Deterministic models of groundwater age, life expectancy and transit time distributions in advective-dispersive systems
Thèse de doctorat : Université de Neuchâtel : 2003 ; 1731.
The main objective of this dissertation consisted in the elaboration of a methodology to determine reservoir groundwater age, life expectancy, and transit time probability distributions in a deterministic manner, considering advective-dispersive transport in steady velocity fields. In the first section, it is shown that by modelling the statistical distribution of groundwater age at aquifer scale... MoreAdd to personal list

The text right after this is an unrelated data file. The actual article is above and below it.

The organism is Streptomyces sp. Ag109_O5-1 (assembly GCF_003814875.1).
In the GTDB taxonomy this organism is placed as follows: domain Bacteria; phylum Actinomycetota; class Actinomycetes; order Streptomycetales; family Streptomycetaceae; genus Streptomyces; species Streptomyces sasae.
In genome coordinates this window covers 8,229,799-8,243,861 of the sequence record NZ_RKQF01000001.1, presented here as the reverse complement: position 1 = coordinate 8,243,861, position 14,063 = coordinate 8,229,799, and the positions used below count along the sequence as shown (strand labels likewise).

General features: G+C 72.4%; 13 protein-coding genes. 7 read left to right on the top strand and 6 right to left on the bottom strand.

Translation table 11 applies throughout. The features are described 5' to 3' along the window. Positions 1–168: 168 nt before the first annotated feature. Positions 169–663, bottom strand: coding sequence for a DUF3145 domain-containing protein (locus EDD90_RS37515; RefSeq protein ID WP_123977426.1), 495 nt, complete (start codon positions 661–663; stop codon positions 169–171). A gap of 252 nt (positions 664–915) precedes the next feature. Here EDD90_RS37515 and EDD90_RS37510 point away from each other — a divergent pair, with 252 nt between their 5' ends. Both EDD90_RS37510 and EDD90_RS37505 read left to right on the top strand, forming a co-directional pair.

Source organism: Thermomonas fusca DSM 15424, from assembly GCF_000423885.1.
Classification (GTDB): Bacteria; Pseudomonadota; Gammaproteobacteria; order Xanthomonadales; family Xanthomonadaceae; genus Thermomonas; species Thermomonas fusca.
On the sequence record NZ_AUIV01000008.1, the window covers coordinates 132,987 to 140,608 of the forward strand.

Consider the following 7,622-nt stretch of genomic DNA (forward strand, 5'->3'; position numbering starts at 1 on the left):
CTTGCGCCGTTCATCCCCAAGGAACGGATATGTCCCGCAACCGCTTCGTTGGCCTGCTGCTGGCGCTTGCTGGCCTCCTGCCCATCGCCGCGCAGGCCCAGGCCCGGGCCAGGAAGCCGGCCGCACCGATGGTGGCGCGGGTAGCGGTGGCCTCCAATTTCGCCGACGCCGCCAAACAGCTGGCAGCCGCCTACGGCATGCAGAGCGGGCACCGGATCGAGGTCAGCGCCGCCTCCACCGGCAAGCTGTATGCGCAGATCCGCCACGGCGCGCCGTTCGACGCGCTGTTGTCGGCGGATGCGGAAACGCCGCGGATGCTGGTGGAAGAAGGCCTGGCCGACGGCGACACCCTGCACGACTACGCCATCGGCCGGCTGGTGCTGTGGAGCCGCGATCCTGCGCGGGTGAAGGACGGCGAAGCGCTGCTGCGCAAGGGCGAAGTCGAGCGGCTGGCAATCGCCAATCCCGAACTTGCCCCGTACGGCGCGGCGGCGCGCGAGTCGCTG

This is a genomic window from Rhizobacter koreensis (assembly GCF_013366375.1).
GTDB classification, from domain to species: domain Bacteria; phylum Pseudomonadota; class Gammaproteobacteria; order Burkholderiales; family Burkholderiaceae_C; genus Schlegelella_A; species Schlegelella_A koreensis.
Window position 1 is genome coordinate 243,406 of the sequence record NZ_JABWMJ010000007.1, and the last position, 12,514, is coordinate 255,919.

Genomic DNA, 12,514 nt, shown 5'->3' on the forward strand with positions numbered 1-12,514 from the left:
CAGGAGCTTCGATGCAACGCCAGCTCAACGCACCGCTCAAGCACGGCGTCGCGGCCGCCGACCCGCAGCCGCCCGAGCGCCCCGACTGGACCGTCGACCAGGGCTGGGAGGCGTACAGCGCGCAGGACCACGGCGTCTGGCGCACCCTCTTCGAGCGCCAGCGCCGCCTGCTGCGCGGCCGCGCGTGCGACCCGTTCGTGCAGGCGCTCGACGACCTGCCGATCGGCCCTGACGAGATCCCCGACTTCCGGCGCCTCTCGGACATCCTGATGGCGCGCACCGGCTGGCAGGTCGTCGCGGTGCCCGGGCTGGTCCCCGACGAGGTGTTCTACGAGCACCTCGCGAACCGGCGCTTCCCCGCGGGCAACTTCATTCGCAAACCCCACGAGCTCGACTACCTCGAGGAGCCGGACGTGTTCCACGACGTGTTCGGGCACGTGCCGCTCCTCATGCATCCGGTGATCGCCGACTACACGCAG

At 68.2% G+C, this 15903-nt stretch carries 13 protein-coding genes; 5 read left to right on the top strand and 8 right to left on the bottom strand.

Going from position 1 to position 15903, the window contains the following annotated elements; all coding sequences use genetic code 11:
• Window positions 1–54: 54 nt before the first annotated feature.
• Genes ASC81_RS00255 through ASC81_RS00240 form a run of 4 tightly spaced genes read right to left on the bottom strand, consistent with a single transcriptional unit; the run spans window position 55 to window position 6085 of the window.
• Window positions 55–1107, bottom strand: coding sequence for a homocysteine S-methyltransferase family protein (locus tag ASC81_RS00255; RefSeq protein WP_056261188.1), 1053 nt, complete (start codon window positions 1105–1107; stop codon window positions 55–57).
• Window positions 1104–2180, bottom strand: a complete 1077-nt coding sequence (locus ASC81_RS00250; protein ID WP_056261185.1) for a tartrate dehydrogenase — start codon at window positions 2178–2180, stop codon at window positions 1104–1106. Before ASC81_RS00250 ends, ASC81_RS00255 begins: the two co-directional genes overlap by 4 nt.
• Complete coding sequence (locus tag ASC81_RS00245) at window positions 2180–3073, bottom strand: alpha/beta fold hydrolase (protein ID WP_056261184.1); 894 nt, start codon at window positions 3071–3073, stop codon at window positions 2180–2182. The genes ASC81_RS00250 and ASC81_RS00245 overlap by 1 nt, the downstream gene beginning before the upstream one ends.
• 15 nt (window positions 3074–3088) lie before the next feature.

- The main objective of this dissertation consisted in the elaboration of a methodology to determine reservoir groundwater age, life expectancy, and transit time probability distributions in a deterministic manner, considering advective-dispersive transport in steady velocity fields. In the first section, it is shown that by modelling the statistical distribution of groundwater age at aquifer scale by means of the classical advection-dispersion equation (ADE) for a conservative and non-reactive tracer, associated to proper boundary conditions, the obtained function corresponds to the density of probability of the random variable age, defined as the time elapsed since the water particles entered the aquifer. In a second step, the evaluation of the life expectancy, being the time remaining before a water particle leaves the aquifer was derived from an adjoint backward model, yielding the life expectancy distribution. The convolution of these two distributions (age and life expectancy) is then shown to correspond to the groundwater total transit time distribution, from inlet to outlet, and is fully defined for the entire aquifer domain. From the ADEs simulating the full distributions of age and life expectancy, moment averaged equations are defined, like e.g. the well-known mean age equation. The mathematical models developed in the first section are illustrated by two-dimensional numerical experiments based on a scaled groundwater simulator model. In the second section, the focus is directed towards the reservoir theory (RT). An accurate and efficient method is presented to simulate the transit time distribution at discharge zones. It was shown that for systems with a known internal age probability distribution, the application of the RT to advective-dispersive aquifer systems allows full definition of the discharge zone transit time distribution. The RT can also be applied to internal life expectancy probabilities, yielding the recharge zone life expectancy distribution. One-, two-, and three-dimensional theoretical examples are presented to illustrate the application of the RT in advective-dispersive systems, and make inferences on the effect of boundary conditions, aquifer structure, and macro-dispersion on age, life expectancy and transit time distributions. Also, the particular case of vertically averaged forward and backward ADEs is developed. In the last section, the RT is extended to arbitrary aquifer configurations by subdividing the entire flow system into subsystems, treating each of them as a compartment. Transfer of water fluxes within these compartments from recharge zones to a particular discharge zone could then be considered isolated from any other subsystem. Nevertheless, the effects of mixing and interaction with other compartments and dispersion processes are considered in this approach. In this way, the RT was made applicable to any sub-drainage basin of an aquifer of arbitrary complexity. It was then found that the backward transport of the life expectancy to a specific outlet could predict the forward transport of a contaminant introduced anywhere in space. In other words, the concentration breakthrough curve at any particular outlet, which would result from the transport of a unit mass release at any point can be predicted with only one single realization of the life expectancy field. The usefulness of the elaborated method to deal with environmental settings such as the well-head vulnerability and protection problem, or also the problem of underground storage of high-level nuclear waste, is illustrated on twodimensional synthetic examples. Finally the work is concluded with a brief summary and with a critical view on the obtained results, as well as possible directions for future investigations